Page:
One of the more exciting developments in HTML5 video is the inclusion of the track element in the newest versions of the desktop browsers. In addition to bringing captioning and subtitle support to HTML5 video, the invisible track element allows publishers to attach a rich array of textual metadata to their videos. In this blog post, we'll look at the different types of tracks that can be used in conjunction with the <video> tag.
So you want to run video ads?
One of the killer features for HTML5 video is native browser fullscreen support. Without it, a viewer watching video through HTML5 is limited to seeing the video within the browser window, which is clearly not an immersive experience.
A few people have asked us if they can stream live video from their iPhones directly to the JW Player. If you're willing to install and configure a few applications, the answer is yes! This guide will provide step-by-step instructions on how to do it.
This tutorial is broken up into three steps:
In January 2012, we announced the launch of our online resource, The State of HTML5 Video Report. Since its launch, we have had a tremendous response from our community. The page itself has been tweeted over 3,000 times, received 30,000 visits the day of its launch, and is still actively circulating the digital sphere.
WebM is coming up on its second anniversary. Released by Google as a royalty-free alternative to MP4, the video format has slowly gained traction on the web. MP4 still rules by a wide margin, but WebM has dethroned Ogg as the other leading format for HTML5 video.
This post describes two tools for encoding WebM videos: a desktop client and a cloud service. Both are free, easy to set-up and painless to understand. Which one you choose depends upon your personal preference - or the restrictions your company's IT department imposes.
Even before Adobe's announcement back in November that it would cease supporting Flash on Android devices, it was becoming clear to us at LongTail Video that the JW Player would need to shift its focus on Android devices towards HTML5 mode. We took the first step with the release of the 5.9 player, which now embeds itself in HTML5 mode on all Android devices by default, since our testing has shown that Android is fully capable of playing HTML5 video.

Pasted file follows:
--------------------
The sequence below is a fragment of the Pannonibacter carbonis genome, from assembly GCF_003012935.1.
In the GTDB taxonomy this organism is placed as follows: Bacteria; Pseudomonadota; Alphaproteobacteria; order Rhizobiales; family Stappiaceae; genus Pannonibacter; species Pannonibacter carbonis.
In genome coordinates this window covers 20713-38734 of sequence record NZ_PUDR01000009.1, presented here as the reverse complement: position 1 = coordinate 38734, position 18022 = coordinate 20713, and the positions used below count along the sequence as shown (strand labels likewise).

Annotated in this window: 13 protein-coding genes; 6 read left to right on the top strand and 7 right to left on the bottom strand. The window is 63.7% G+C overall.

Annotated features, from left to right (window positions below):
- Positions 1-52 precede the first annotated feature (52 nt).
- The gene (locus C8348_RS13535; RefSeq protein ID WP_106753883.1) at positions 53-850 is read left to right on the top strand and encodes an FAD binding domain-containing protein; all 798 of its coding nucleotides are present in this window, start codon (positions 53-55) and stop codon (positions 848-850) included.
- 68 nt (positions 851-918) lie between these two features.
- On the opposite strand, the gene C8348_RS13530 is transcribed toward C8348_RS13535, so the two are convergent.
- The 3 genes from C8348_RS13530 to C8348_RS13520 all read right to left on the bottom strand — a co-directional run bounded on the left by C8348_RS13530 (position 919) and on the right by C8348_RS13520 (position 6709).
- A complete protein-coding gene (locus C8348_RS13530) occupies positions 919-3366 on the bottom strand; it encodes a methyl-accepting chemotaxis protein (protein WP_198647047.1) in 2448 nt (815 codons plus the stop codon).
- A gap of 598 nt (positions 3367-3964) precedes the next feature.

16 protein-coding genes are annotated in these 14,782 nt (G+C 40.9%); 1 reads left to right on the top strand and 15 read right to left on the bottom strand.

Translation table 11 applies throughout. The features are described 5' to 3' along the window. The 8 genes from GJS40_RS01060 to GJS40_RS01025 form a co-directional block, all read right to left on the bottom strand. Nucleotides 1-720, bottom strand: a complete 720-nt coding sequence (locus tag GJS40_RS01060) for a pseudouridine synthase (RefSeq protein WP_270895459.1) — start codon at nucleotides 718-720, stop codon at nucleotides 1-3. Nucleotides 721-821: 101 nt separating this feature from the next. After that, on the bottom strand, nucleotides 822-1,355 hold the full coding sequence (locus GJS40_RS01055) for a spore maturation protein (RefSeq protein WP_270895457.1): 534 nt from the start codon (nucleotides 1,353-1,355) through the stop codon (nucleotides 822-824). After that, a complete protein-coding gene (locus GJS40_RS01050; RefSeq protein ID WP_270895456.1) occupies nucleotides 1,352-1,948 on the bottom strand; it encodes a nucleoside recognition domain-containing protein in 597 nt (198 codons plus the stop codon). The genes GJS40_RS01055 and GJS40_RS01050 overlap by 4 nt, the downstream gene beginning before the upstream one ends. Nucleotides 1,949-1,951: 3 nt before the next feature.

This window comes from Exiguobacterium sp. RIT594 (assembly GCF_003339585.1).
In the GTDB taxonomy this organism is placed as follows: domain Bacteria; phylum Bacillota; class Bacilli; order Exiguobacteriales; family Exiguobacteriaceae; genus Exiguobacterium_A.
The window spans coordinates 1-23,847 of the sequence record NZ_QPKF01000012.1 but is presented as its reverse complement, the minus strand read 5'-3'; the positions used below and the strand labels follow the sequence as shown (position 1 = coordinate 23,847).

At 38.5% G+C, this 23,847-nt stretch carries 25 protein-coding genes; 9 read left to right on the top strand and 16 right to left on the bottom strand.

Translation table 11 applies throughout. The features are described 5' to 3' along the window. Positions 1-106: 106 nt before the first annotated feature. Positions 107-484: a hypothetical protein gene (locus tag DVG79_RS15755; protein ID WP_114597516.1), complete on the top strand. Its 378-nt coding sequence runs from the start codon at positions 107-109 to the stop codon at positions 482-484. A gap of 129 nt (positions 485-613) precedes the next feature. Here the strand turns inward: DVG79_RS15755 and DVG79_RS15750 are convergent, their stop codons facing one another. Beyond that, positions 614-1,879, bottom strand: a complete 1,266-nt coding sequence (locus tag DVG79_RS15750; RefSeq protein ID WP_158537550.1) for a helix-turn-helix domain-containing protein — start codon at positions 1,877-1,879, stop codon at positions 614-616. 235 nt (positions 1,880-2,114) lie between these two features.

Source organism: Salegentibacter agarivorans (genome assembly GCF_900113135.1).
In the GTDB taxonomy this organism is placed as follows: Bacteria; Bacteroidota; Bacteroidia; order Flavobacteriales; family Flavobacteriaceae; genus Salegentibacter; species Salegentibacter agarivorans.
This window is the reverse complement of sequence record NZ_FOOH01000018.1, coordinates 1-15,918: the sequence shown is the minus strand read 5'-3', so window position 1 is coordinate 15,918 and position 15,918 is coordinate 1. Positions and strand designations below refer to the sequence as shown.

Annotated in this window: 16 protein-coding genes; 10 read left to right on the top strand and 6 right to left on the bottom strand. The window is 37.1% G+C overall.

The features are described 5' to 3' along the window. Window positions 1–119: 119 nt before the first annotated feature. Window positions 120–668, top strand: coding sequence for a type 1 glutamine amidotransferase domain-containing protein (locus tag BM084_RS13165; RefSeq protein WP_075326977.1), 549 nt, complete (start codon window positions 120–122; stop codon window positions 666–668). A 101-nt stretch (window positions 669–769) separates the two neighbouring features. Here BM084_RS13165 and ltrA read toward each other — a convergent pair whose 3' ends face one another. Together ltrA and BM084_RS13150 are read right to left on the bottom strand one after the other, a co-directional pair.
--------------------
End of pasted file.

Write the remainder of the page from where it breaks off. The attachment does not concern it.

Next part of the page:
As HTML5 grows its share of the online video market, web video publishers are beginning to look for ways to monetize videos being played outside of the traditional Flash advertising methods. But when someone watches a video in HTML5 mode, what should that experience be like? What's possible, given the current state of the tech?
Web video accessibility is a broad term that refers to making videos usable for all types of viewers. Traditionally, it refers to those with impairments, but more recently the definition has broadened. At LongTail Video, we feel strongly about creating the means of equal access to online video content. By building products that support features such as multi-language video captions, we aim to increase viewer accessibility. Though there are many pieces to making a video fully accessible, in this post we focus the discussion on closed captions.
As we continue to bring HTML5 support in the JW Player closer to parity with Flash mode, we've focused the 5.9 release on a variety of HTML5 stability and user experience updates:
HTML5 is now the default playback mode on Android Devices
In early November, Adobe announced it would stop developing its Flash Player for Android devices. As a result we've decided to focus our energies on optimizing HTML5 support on Android rather on a legacy platform.